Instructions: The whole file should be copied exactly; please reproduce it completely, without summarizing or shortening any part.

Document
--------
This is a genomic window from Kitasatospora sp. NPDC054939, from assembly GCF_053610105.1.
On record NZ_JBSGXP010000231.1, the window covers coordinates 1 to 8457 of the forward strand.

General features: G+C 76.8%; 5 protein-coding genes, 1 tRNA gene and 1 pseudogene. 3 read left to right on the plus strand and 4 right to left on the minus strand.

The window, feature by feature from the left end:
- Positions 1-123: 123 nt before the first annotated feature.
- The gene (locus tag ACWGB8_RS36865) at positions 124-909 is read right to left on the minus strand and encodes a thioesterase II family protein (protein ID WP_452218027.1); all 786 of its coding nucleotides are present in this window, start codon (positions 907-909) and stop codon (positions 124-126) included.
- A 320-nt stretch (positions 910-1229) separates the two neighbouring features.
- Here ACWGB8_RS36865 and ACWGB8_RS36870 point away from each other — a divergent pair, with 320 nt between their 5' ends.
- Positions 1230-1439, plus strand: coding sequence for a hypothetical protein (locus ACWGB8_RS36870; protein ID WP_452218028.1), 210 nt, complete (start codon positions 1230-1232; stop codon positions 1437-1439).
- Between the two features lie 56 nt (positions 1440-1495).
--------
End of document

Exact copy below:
This is a genomic window from Kitasatospora sp. NPDC054939, from assembly GCF_053610105.1.
On record NZ_JBSGXP010000231.1, the window covers coordinates 1 to 8457 of the forward strand.

General features: G+C 76.8%; 5 protein-coding genes, 1 tRNA gene and 1 pseudogene. 3 read left to right on the plus strand and 4 right to left on the minus strand.

The window, feature by feature from the left end:
- Positions 1-123: 123 nt before the first annotated feature.
- The gene (locus tag ACWGB8_RS36865) at positions 124-909 is read right to left on the minus strand and encodes a thioesterase II family protein (protein ID WP_452218027.1); all 786 of its coding nucleotides are present in this window, start codon (positions 907-909) and stop codon (positions 124-126) included.
- A 320-nt stretch (positions 910-1229) separates the two neighbouring features.
- Here ACWGB8_RS36865 and ACWGB8_RS36870 point away from each other — a divergent pair, with 320 nt between their 5' ends.
- Positions 1230-1439, plus strand: coding sequence for a hypothetical protein (locus ACWGB8_RS36870; protein ID WP_452218028.1), 210 nt, complete (start codon positions 1230-1232; stop codon positions 1437-1439).
- Between the two features lie 56 nt (positions 1440-1495).